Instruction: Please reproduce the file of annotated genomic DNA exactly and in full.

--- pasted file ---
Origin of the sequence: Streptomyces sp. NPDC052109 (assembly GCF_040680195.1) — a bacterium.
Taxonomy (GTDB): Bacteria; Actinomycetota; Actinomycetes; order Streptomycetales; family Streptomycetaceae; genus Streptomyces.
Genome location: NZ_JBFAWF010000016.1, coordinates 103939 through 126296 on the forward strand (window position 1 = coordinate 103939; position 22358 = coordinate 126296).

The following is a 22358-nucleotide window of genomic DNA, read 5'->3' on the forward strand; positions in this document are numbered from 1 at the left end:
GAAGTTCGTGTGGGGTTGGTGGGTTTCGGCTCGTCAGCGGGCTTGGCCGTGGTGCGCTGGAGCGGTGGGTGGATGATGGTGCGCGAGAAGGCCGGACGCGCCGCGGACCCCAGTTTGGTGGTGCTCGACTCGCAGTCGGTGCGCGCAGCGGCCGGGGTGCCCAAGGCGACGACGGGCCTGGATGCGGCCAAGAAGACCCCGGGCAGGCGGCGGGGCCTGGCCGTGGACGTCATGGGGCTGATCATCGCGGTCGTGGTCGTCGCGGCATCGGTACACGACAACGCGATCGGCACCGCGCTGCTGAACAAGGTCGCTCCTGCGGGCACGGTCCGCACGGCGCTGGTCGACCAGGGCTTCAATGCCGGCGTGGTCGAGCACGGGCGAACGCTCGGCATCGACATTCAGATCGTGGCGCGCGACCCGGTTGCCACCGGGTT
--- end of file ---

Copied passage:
Origin of the sequence: Streptomyces sp. NPDC052109 (assembly GCF_040680195.1) — a bacterium.
Taxonomy (GTDB): Bacteria; Actinomycetota; Actinomycetes; order Streptomycetales; family Streptomycetaceae; genus Streptomyces.
Genome location: NZ_JBFAWF010000016.1, coordinates 103939 through 126296 on the forward strand (window position 1 = coordinate 103939; position 22358 = coordinate 126296).

The following is a 22358-nucleotide window of genomic DNA, read 5'->3' on the forward strand; positions in this document are numbered from 1 at the left end:
GAAGTTCGTGTGGGGTTGGTGGGTTTCGGCTCGTCAGCGGGCTTGGCCGTGGTGCGCTGGAGCGGTGGGTGGATGATGGTGCGCGAGAAGGCCGGACGCGCCGCGGACCCCAGTTTGGTGGTGCTCGACTCGCAGTCGGTGCGCGCAGCGGCCGGGGTGCCCAAGGCGACGACGGGCCTGGATGCGGCCAAGAAGACCCCGGGCAGGCGGCGGGGCCTGGCCGTGGACGTCATGGGGCTGATCATCGCGGTCGTGGTCGTCGCGGCATCGGTACACGACAACGCGATCGGCACCGCGCTGCTGAACAAGGTCGCTCCTGCGGGCACGGTCCGCACGGCGCTGGTCGACCAGGGCTTCAATGCCGGCGTGGTCGAGCACGGGCGAACGCTCGGCATCGACATTCAGATCGTGGCGCGCGACCCGGTTGCCACCGGGTT